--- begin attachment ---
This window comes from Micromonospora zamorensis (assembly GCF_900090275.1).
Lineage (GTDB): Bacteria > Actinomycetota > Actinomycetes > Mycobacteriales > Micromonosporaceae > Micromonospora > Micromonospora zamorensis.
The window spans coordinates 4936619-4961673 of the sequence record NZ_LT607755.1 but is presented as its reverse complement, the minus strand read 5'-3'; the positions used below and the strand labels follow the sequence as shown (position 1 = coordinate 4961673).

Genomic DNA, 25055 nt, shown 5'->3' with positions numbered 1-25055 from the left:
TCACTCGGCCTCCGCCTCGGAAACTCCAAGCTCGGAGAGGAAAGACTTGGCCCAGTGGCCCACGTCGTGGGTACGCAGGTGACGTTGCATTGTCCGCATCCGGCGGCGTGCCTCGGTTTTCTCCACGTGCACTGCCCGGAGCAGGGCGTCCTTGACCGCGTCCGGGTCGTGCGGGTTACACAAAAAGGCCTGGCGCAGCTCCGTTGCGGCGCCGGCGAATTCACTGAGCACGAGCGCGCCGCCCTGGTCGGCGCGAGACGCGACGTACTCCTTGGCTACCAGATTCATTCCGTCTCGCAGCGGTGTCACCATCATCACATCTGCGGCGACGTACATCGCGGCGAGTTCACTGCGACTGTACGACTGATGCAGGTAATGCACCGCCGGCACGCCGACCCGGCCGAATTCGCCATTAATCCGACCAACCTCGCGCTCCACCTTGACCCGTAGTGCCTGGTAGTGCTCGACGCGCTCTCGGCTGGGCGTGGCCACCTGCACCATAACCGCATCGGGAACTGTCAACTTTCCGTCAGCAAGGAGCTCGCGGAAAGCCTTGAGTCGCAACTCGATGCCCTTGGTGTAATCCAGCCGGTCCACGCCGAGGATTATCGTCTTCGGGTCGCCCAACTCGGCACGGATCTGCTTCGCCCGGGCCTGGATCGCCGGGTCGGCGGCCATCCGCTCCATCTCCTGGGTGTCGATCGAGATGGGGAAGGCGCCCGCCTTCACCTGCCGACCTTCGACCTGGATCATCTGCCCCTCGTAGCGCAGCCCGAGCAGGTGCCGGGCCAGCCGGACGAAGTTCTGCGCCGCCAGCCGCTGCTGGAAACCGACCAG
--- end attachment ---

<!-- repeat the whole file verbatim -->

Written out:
This window comes from Micromonospora zamorensis (assembly GCF_900090275.1).
Lineage (GTDB): Bacteria > Actinomycetota > Actinomycetes > Mycobacteriales > Micromonosporaceae > Micromonospora > Micromonospora zamorensis.
The window spans coordinates 4936619-4961673 of the sequence record NZ_LT607755.1 but is presented as its reverse complement, the minus strand read 5'-3'; the positions used below and the strand labels follow the sequence as shown (position 1 = coordinate 4961673).

Genomic DNA, 25055 nt, shown 5'->3' with positions numbered 1-25055 from the left:
TCACTCGGCCTCCGCCTCGGAAACTCCAAGCTCGGAGAGGAAAGACTTGGCCCAGTGGCCCACGTCGTGGGTACGCAGGTGACGTTGCATTGTCCGCATCCGGCGGCGTGCCTCGGTTTTCTCCACGTGCACTGCCCGGAGCAGGGCGTCCTTGACCGCGTCCGGGTCGTGCGGGTTACACAAAAAGGCCTGGCGCAGCTCCGTTGCGGCGCCGGCGAATTCACTGAGCACGAGCGCGCCGCCCTGGTCGGCGCGAGACGCGACGTACTCCTTGGCTACCAGATTCATTCCGTCTCGCAGCGGTGTCACCATCATCACATCTGCGGCGACGTACATCGCGGCGAGTTCACTGCGACTGTACGACTGATGCAGGTAATGCACCGCCGGCACGCCGACCCGGCCGAATTCGCCATTAATCCGACCAACCTCGCGCTCCACCTTGACCCGTAGTGCCTGGTAGTGCTCGACGCGCTCTCGGCTGGGCGTGGCCACCTGCACCATAACCGCATCGGGAACTGTCAACTTTCCGTCAGCAAGGAGCTCGCGGAAAGCCTTGAGTCGCAACTCGATGCCCTTGGTGTAATCCAGCCGGTCCACGCCGAGGATTATCGTCTTCGGGTCGCCCAACTCGGCACGGATCTGCTTCGCCCGGGCCTGGATCGCCGGGTCGGCGGCCATCCGCTCCATCTCCTGGGTGTCGATCGAGATGGGGAAGGCGCCCGCCTTCACCTGCCGACCTTCGACCTGGATCATCTGCCCCTCGTAGCGCAGCCCGAGCAGGTGCCGGGCCAGCCGGACGAAGTTCTGCGCCGCCAGCCGCTGCTGGAAACCGACCAG